Extending the Scope and Reach of Business Intelligence, Part 1 New and Evolving Technologies – An Introduction

Originally published February 23, 2010

Over the past four issues of this newsletter, we have discussed the role and requirements of information workers, and examined how collaborative business intelligence (BI) can help extend the reach of business intelligence to a wider user audience. There are, however, other ways of extending business intelligence to leverage the investment organizations have made in their BI decision-making environments. This article provides an introduction to new and evolving technologies that enable companies to extend the scope as well as the reach of their BI environments. In subsequent articles, we will look at several of these technologies in more detail.

The Approaches

Figure 1 outlines the four main ways of extending business intelligence in organizations.


 
Figure 1: Approaches to Extending Business Intelligence

  • Discover and Access Data – finding out and accessing data that is available for decision making and analytics. By improving our discovery and accessing of data, we reach a wider set of data sources.

  • Integrate and Manage Information – consolidating the data into an appropriate data store (e.g., data warehouse, data mart, ODS), putting it into a business context, and converting data into information. Due to increasing sources and volumes of data, we must broaden the scope of deployment options by implementing lower cost and better price performance data management capabilities.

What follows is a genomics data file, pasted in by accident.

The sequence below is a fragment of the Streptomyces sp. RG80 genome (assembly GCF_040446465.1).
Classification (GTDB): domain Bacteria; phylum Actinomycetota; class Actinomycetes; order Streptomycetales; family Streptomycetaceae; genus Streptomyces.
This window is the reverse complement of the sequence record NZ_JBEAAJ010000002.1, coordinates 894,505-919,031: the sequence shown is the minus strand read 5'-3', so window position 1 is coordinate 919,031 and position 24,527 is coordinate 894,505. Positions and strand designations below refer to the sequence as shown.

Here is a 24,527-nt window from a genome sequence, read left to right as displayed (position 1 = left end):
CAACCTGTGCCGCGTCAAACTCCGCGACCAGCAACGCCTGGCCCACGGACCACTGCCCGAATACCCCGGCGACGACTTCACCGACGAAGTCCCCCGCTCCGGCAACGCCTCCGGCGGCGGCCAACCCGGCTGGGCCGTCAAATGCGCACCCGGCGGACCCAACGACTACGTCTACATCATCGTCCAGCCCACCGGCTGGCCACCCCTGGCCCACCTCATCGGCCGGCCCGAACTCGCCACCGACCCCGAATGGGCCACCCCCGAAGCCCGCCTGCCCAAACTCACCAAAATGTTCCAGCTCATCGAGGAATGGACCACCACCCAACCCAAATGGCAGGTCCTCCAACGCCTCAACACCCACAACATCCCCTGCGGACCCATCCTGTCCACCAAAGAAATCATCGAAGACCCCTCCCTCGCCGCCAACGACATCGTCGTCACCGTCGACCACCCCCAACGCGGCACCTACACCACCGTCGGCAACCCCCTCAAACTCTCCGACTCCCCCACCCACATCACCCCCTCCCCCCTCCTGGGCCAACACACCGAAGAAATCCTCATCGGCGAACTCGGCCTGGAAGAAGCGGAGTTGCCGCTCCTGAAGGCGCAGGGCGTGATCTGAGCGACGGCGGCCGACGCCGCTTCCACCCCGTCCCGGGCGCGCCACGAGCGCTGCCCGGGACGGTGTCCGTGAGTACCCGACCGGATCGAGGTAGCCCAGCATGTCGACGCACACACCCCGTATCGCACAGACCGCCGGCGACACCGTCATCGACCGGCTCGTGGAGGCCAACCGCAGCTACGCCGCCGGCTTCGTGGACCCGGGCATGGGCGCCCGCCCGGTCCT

• Analyze Information – creating analytics to help understand the business performance of the organization. We must broaden the scope of analytics beyond the traditional uses today and apply it to more business problems and requirements.

  • Collaborate and Make Decisions – making the analytic results available to others and acting on the business insights. The goal is to use collaboration technologies to bring business intelligence to a wider and potentially less experienced audience.
New and evolving technologies that enable these four approaches can be grouped into the categories shown in Figure 2.



Figure 2: Technologies for Extending the Reach and Scope of BI

Information Technologies

Extending business intelligence to address a wider user audience involves making the information more consumable and also the technology more usable. Our recent series of newsletter articles on information workers focused on making information more consumable. These articles discussed the need to extend existing BI solutions with a business information glossary and lineage tracking, and emphasized the importance of creating actionable (rather than static) analytics using features such as performance management, alerts, and decision analysis workflows. They discussed the industry direction toward the use of collaboration and social computing in a BI environment.